… ok so we might have to be careful about violating physics and destroying the universe here, so lets go carefully…
I had half an idea that rsync could do something more than just make a simple mirror of files, what is more useful than just a dumb mirror is having a historical versioning of files, sure you could do this with successive mirrors but it could take a long time and certainly is very wasteful…
After some time to fettle the command line parameters I think I have what I want…
Lets do a little test, first I did an initial backup of a remote server.
I created a new file with a single line of text, then using exactly the same command did another backup
I then modified the file, and did another backup
Finally I deleted the file and you guessed it did another backup
In the root of my backup lets look at the backup structure you’re only seeing just the file we’re interested in…
$ ls backup_2018-05-28_17-42-44/ backup_2018-05-28_17-42-26 mod-del-test.txt
so in our backup directory we have a file and another backup folder
ls backup_2018-05-28_17-42-44/backup_2018-05-28_17-42-26/ mod-del-test.txt
in that directory we have just a file… looking at the content of the files from oldest to newest…
$ cat backup_2018-05-28_17-42-44/backup_2018-05-28_17-42-26/mod-del-test.txt this file will be modified and then deleted between backups $ cat backup_2018-05-28_17-42-44/mod-del-test.txt this file will be modified and then deleted between backups modified!
So this looks good, right at the top we have a backup that’s right up to date and even if a file is deleted, you can go back in time and see multiple versions of the file, the deeper you go into the directory hierarchy the further back in time you go.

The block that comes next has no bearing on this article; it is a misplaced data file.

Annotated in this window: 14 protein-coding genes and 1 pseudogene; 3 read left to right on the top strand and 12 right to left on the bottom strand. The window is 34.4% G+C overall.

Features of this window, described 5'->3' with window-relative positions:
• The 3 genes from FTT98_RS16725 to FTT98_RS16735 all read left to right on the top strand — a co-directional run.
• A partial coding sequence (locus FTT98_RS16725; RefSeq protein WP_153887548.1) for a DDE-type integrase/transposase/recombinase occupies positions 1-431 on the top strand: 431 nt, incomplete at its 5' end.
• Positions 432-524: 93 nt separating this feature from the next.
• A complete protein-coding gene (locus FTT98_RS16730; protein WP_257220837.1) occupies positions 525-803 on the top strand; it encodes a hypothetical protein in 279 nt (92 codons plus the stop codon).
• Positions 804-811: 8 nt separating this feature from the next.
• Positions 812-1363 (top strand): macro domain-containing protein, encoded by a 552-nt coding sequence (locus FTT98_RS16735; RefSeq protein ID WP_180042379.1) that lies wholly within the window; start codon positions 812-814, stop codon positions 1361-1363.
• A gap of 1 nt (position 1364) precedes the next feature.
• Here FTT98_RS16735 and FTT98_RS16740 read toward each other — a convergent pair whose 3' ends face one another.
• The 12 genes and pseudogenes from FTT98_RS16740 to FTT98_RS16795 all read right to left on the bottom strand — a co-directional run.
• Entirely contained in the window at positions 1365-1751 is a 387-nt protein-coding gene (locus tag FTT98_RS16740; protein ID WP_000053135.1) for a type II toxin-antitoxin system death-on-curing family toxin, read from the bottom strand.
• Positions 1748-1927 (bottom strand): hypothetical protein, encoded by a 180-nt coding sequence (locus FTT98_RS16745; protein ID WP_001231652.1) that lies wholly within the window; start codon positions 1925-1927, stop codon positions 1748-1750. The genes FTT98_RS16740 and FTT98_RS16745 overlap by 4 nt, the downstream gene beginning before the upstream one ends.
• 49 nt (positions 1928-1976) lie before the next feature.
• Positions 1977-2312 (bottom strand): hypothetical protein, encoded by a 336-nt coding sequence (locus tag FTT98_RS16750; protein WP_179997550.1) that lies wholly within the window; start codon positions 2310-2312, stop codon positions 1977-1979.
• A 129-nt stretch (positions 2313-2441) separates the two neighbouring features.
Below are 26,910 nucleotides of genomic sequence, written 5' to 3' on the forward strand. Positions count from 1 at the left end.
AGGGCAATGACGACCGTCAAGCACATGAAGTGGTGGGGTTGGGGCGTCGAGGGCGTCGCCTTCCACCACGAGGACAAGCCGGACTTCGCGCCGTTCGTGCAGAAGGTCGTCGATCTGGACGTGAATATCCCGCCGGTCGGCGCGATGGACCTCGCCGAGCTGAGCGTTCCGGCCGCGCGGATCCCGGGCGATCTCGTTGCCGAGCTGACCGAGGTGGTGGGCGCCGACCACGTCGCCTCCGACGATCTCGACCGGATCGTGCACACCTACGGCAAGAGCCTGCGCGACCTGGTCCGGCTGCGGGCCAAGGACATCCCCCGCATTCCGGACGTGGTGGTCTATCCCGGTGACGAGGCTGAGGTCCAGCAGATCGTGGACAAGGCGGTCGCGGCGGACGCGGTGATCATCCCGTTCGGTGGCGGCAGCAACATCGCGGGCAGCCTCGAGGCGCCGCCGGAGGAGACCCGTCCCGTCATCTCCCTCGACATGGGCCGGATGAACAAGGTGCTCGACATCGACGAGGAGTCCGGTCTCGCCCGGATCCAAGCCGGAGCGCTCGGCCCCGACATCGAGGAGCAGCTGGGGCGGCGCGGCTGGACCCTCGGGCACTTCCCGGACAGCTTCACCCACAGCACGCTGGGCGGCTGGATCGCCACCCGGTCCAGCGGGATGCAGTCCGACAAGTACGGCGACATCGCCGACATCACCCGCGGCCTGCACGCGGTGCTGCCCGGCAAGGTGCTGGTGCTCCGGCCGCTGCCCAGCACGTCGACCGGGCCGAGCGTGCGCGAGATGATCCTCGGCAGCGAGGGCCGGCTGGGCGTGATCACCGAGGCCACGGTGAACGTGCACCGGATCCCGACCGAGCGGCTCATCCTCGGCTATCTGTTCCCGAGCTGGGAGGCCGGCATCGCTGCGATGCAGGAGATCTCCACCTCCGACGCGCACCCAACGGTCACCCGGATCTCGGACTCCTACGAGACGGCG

Because it’s rather a long winded command to run it makes sense to put it into a simple script
sudo rsync -avz --delete --backup -e ssh \
looking at the first part of the rsync command lets go through the parameters –a is for archive which is a short cut for a number of other options which taken together amount to recursion and I want everything ! -v gives us some extra information, -z uses compression while transmitting the files, –delete –backup and also –backup-dir work in concert
--backup-dir="backup_$(date '+%Y-%m-%d_%H-%M-%S')" \
while the delete parameter might fill you with dread… (will my server be deleted!?) it’s actually needed to delete files from the backup that have been deleted, also without it you’d end up with multiple versions of the backup-date folders, rather than one hierarchy.
I’m running rsync with sudo here so I can be sure that all the ownership and permissions are preserved.
so lets look at one of my backup scripts (yes I have multiple already!)
#!/bin/bash # change this to your servers web root or whatever want to backup trailing / important SOURCEfirstname.lastname@example.org:/path/to/some/server/data/ # where the backup will be stored DESTINATION=/home/auser/remotebackups/someserver/ sudo rsync -avz --delete --backup -e ssh \ --backup-dir="backup_$(date '+%Y-%m-%d_%H-%M-%S')" \ $SOURCE $DESTINATION
Even doing an initial backup is fast and sucessive backups are usually lightning quick, should have done this years ago…